LeBron James and the rest of the NBA need to decide which audience they value more, the Chinese one, or the American one. The choice is stark and no amount of confusing the issue with cultural relativism and talk of rudeness to the host can obscure it. They can either quit being active exporters of China’s stifling repression, or lose the goodwill of their fellow citizens. It’s a choice that matters a lot more than whether one athlete should shut up and dribble.
James is hardly the first person to be caught in the moral thicket of business with China and come off looking unpardonably wrong or weak. The Nobel economist Milton Friedman got there long before he did. So did the CEOs of General Electric, McDonald’s, VISA, Marriott and the Gap. James is merely the latest and most prominent practitioner of self-censorship, a nifty little thing that Chinese president Xi Jinping specializes in coercing from unsuspecting naifs, before sending them off to be cheerful ambassadors of baton despotism. Can we please stop confusing free markets with freedom, and admit that we aren’t changing China? To the contrary, if we aren’t careful, China will change us.
James deserves the outrage he has invited, but it’s vital to recognize he’s just another American patsy to the Chinese party-state along with his entire league, and he’s displayed no more or less wisdom and courage than Disney executives or the International Olympic Committee. China experts and the country’s own dissidents increasingly recognize that China has gone “transnational” with its tyrannies, flexing itself not just in domestic crackdowns but in a “massive outreach programme,” in the words of Eva Pils, author of the 2017 book “Human Rights in China.”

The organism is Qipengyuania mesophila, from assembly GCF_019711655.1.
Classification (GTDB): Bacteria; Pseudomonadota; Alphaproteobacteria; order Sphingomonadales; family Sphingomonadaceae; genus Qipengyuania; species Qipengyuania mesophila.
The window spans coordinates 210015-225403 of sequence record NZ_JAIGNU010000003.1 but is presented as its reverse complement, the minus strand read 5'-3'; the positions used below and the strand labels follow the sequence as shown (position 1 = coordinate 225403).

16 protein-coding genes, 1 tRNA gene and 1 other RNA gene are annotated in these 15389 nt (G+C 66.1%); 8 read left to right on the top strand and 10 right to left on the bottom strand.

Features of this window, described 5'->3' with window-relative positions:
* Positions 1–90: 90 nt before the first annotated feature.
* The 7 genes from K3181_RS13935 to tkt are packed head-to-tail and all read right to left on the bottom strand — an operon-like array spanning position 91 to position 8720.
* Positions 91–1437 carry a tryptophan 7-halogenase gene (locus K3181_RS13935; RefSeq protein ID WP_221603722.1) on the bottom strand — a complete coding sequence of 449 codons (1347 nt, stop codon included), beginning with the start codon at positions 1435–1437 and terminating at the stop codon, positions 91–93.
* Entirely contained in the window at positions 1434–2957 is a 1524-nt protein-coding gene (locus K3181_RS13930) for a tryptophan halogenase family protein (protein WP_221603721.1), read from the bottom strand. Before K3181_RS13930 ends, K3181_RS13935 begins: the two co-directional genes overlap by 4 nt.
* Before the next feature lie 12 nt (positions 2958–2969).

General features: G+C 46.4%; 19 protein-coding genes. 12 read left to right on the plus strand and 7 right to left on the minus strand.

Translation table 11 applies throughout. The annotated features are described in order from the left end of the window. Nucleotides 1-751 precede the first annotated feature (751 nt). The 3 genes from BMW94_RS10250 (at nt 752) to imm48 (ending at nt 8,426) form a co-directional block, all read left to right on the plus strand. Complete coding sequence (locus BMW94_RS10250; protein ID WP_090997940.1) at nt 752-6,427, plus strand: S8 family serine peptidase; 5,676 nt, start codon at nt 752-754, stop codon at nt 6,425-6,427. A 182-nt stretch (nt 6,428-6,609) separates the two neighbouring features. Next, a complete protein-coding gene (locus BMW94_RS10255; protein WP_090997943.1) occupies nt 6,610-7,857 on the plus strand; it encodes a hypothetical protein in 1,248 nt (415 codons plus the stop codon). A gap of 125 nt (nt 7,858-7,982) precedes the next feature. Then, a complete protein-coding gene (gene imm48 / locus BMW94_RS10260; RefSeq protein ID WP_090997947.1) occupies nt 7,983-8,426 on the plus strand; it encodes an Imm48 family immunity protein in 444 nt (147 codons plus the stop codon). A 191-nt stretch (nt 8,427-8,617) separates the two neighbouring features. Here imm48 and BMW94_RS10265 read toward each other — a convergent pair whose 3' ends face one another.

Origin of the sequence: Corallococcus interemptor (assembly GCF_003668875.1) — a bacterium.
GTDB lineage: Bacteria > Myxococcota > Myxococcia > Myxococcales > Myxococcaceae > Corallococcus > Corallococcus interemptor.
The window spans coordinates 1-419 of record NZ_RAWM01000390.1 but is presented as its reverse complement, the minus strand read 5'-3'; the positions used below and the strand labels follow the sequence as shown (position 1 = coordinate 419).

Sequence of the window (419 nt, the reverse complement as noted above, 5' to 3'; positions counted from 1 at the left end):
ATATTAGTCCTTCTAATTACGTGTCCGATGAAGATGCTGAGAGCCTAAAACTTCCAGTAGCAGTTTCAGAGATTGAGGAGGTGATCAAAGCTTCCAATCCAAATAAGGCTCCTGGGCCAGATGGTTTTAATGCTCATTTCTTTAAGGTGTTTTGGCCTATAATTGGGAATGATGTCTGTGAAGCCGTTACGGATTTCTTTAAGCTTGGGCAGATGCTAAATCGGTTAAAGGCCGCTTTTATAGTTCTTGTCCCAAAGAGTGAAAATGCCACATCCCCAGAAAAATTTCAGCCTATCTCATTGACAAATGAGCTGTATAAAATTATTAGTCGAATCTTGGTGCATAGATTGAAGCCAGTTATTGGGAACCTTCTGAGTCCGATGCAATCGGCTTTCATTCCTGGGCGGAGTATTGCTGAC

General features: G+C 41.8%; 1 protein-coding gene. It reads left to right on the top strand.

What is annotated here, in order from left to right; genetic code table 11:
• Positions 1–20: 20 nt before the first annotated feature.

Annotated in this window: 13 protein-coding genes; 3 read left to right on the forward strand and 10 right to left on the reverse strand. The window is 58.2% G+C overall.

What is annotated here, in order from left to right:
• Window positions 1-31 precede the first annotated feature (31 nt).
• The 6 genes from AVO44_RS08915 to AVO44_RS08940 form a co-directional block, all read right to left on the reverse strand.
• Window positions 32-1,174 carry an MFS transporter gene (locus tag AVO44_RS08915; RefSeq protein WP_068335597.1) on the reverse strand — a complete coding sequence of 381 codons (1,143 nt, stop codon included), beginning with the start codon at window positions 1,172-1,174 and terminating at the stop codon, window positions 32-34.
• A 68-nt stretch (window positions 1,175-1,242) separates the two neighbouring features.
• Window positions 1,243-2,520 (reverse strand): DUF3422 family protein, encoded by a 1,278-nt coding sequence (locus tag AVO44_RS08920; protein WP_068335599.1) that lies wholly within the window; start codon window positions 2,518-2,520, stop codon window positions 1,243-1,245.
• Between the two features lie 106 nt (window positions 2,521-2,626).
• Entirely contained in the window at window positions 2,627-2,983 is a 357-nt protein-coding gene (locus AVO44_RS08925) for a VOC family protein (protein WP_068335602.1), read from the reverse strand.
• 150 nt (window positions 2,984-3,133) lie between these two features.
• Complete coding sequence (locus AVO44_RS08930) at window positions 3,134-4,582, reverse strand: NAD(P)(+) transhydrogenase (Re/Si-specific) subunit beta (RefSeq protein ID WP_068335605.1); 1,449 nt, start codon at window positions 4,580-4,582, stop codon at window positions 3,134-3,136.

It strikes collaborative deals with overseas businesses and organizations and then makes those institutions indebted to the Chinese government for permissions — thereby forcing acceptance of outrageous practices in previously democratic places. Thus, the IOC tolerates Chinese slave labor to build stadiums, and the bugging of hotels during the Games. And soon the virus gets carried overseas, buried in a chip, or in the mouth of a ballplayer.
James took rationalization for the China regime’s behavior across the border and back home, just as its leaders hoped he would — and that’s a dangerous thing to carry through passport control. More dangerous than he even realizes.
Instead of defending unfettered freedom of expression, a value he has championed so boldly in his marketing campaigns, James suddenly went all morally relativistic and suggested we should be “educated” before we speak aloud about China. He put the blame on Rockets General Manager Daryl Morey for his tweet supporting pro-democracy demonstrators in Hong Kong. As opposed to club-wielding authorities beating down protestors trying to protect Hong Kong’s judicial independence. Or Xi Jinping, who on Sunday threatened, “Anyone attempting to split China in any part of the country will end in crushed bodies and shattered bones.”
Better be careful with free speech, James warned, because “there can be a lot of negative that comes with that too.”
Teng Biao, a prominent dissident lawyer who fled China five years ago after a series of detentions and now teaches at Hunter College, pointed out that the Jinping regime’s “outreach” has included kidnapping dissidents on foreign soil, including in Australia and Canada, for forced repatriation. The U.S. State Department has expressed fear it could happen here. There is nothing harmless about the complicit silence of Americans doing business in China, and the assumption that their human rights abuses only happen a world away is dead wrong.